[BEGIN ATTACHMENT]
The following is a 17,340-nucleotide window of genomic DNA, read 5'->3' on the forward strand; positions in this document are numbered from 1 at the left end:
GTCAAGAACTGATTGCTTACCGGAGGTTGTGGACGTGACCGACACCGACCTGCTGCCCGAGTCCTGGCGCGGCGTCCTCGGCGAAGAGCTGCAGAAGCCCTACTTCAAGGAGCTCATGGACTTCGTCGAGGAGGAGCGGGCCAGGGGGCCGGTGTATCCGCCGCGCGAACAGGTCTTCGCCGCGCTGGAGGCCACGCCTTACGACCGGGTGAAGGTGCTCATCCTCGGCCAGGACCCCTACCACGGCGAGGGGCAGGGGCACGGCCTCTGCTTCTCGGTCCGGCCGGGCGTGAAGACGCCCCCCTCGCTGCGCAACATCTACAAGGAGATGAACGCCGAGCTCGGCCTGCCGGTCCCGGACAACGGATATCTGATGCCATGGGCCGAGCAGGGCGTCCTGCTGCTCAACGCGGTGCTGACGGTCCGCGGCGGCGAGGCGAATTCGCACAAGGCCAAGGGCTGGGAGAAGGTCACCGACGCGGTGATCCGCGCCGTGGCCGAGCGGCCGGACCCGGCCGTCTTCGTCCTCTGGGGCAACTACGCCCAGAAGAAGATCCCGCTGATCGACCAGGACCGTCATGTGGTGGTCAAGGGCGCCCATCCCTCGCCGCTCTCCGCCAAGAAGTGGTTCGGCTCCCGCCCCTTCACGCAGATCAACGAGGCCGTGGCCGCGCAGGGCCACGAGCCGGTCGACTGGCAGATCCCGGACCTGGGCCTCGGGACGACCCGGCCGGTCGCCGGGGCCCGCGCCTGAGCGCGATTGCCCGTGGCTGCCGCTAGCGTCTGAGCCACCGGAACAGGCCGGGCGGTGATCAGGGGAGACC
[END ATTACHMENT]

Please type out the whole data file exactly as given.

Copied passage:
The following is a 17,340-nucleotide window of genomic DNA, read 5'->3' on the forward strand; positions in this document are numbered from 1 at the left end:
GTCAAGAACTGATTGCTTACCGGAGGTTGTGGACGTGACCGACACCGACCTGCTGCCCGAGTCCTGGCGCGGCGTCCTCGGCGAAGAGCTGCAGAAGCCCTACTTCAAGGAGCTCATGGACTTCGTCGAGGAGGAGCGGGCCAGGGGGCCGGTGTATCCGCCGCGCGAACAGGTCTTCGCCGCGCTGGAGGCCACGCCTTACGACCGGGTGAAGGTGCTCATCCTCGGCCAGGACCCCTACCACGGCGAGGGGCAGGGGCACGGCCTCTGCTTCTCGGTCCGGCCGGGCGTGAAGACGCCCCCCTCGCTGCGCAACATCTACAAGGAGATGAACGCCGAGCTCGGCCTGCCGGTCCCGGACAACGGATATCTGATGCCATGGGCCGAGCAGGGCGTCCTGCTGCTCAACGCGGTGCTGACGGTCCGCGGCGGCGAGGCGAATTCGCACAAGGCCAAGGGCTGGGAGAAGGTCACCGACGCGGTGATCCGCGCCGTGGCCGAGCGGCCGGACCCGGCCGTCTTCGTCCTCTGGGGCAACTACGCCCAGAAGAAGATCCCGCTGATCGACCAGGACCGTCATGTGGTGGTCAAGGGCGCCCATCCCTCGCCGCTCTCCGCCAAGAAGTGGTTCGGCTCCCGCCCCTTCACGCAGATCAACGAGGCCGTGGCCGCGCAGGGCCACGAGCCGGTCGACTGGCAGATCCCGGACCTGGGCCTCGGGACGACCCGGCCGGTCGCCGGGGCCCGCGCCTGAGCGCGATTGCCCGTGGCTGCCGCTAGCGTCTGAGCCACCGGAACAGGCCGGGCGGTGATCAGGGGAGACC